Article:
Other artworks on view at "Kimsooja: Sowing into Painting": Meta-Painting (2020), A Laundry Field (2020), To Breathe (2020), Thread Routes-Chapter I, II, IV (2010, 2011, 2014).

Group Exhibitions
We Do Not Dream Alone
October 27, 2020 - February 7, 2021
1st Asia Society Triennale, NY
Curators: Boon Hui Tan and Michelle Yun

Taking inspiration from a line in Yoko Ono’s 1964 publication Grapefruit, “A dream you dream alone may be a dream, but a dream two people dream together is a reality,” the title of the Triennial, “We Do Not Dream Alone,” attests to the power of art to resist our urge to silo during these uncertain times. Grapefruit, now considered a masterpiece of conceptual art, contains a series of “event scores” that provide instructions for simple, even daily actions the reader might enact as a way of life. These suggest the possibility of the efficacy of micro-actions and human agency, of particular resonance now when governments and public institutions seem to fail us.

Kimsooja presents To Breathe - The Flags (2012) video, where 246 national flags are mixed together to make a seamless and nonhierarchical cycle of images that cross-pollinate visual symbols of sovereignty and nationhood as a means to subvert the rigidity of borders and national identity.

The Light House
October 22, 2020 - January 31, 2021
Boghossian Foundation, Brussels, Belgium
Curators: Louma Salamé

The Boghossian Foundation explores manifestations of light in art and the sensations it causes. The exhibition The Light House invites the public to experience a succession of personal and collective experiences with light, mostly immersive, through the works of 21 major contemporary artists, spanning nearly 60 years of artistic production.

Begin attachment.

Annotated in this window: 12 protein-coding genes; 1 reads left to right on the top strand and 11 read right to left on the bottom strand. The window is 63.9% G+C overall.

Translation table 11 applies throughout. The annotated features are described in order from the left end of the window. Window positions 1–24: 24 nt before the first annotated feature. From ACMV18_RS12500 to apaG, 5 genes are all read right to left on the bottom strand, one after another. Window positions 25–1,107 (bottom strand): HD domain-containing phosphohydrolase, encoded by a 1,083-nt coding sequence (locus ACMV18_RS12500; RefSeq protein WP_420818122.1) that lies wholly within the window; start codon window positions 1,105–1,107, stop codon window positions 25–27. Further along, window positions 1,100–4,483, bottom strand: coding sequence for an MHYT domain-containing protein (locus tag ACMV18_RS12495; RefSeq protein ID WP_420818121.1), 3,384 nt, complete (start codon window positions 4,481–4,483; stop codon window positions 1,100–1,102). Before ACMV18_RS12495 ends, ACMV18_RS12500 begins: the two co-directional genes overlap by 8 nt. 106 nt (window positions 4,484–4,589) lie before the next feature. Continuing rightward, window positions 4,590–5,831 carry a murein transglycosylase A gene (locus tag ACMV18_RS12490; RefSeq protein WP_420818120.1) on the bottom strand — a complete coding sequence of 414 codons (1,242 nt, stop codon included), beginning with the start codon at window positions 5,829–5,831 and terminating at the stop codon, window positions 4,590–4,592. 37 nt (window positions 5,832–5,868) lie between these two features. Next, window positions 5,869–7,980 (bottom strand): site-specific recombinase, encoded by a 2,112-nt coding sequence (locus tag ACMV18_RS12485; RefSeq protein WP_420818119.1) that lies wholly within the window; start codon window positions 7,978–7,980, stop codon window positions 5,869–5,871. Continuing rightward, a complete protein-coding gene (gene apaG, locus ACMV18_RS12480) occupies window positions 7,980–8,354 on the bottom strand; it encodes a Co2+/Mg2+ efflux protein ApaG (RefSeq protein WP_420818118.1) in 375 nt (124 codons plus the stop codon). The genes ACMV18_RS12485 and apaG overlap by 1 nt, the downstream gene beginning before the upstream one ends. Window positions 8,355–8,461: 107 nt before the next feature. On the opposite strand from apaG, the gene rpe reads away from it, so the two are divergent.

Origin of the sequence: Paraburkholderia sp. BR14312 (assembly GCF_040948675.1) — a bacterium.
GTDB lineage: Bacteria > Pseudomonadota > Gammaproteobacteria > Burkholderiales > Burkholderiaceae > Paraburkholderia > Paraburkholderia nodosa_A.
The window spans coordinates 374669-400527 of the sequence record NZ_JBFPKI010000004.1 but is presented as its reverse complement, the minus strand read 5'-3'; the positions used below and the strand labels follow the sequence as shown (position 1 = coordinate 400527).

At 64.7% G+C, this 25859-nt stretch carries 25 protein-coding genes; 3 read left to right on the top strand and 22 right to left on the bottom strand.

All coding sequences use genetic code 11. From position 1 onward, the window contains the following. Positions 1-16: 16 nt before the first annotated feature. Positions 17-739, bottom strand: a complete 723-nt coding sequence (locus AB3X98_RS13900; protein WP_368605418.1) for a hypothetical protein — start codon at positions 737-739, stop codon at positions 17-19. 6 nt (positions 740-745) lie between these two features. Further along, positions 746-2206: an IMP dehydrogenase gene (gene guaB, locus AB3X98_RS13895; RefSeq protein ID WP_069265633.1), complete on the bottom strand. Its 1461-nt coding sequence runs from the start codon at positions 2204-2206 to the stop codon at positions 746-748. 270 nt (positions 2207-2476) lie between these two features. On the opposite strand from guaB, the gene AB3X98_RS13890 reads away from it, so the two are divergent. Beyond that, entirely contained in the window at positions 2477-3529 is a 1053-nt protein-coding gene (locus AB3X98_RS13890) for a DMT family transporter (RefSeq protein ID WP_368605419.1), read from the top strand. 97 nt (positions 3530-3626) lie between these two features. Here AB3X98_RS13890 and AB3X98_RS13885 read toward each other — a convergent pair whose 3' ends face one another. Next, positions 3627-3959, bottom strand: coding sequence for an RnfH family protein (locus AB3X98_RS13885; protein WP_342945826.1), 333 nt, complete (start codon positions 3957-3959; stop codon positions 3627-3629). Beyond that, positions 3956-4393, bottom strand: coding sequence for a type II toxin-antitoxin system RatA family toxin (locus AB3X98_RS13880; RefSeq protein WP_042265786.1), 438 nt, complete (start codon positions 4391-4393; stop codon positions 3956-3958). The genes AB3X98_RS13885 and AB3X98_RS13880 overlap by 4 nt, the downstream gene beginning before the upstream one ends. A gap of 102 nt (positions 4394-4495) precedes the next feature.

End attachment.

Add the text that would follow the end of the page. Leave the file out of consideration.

Apart from the neon works, each of the guest artists, from Japan, South Korea, Palestine, Morocco, the United States and Belgium, has produced pieces or installations specially designed for this exhibition. The Light House offers a circuit which revolves around five themes: celestial light, murky light, the experience of colour, in praise of shadow, neon lights and light bulbs.

Artists: Jean-Michel Alberola, Shezad Dawood, Róza El-Hassan, Mounir Fatmi, Mona Hatoum, Ann Veronica Janssens, Nadia Kaabi-Linke, Kimsooja, Joseph Kosuth, Adrien Lucca, Iván Navarro, Dennis Parren, Martial Raysse, Erwin Redl, Charles Sandison, Thomas Schütte, Kaz Shirane, James Turrell, Franz West.

September 5 - November 29, 2020
Te Tuhi, Aotearoa, New Zealand
Curator: Gabriela Salgado

The exhibition DE-celerate attempts to capture the fluctuations in artists' thinking at the time of a worldwide pandemic. The basic human ability to adapt for survival meets the hope that better times may emerge from uncertainty. DE-celerate is articulated through artists’ works and live activations. Drastically limited by the travel restrictions preventing many artists’ visits, the activations take place instead through the invitation for audiences to take home or barter for certain objects. This process of exchange is one response to an increased appetite for human interaction after self-isolation.

The artists were asked to consider how isolation and confinement affected their thinking, and, by extension, their practices. For most of these artists, the fragility of the status quo, social atomisation, and the challenges posed to individuals’ health revealed by the pandemic caused them to slow down, and consider how to live with more empathy and compassion in relation to their environment.

Long Term Installation
A Needle Woman: Galaxy was a Memory, Earth is a Souvenir, 2014
Yorkshire Sculpture Park, Wakefield, England
Curator: Claire Lilley
This elegant, conical sculpture has transparent panels coated with nano polymer, a material that transforms light, giving an iridescence similar to that which occurs naturally on the wings of a butterfly or a beetle’s shell. The work alters dramatically with changing conditions, the nature and angle of light that hits it, and the position from which it is viewed. More info here

On View in Permanent Collections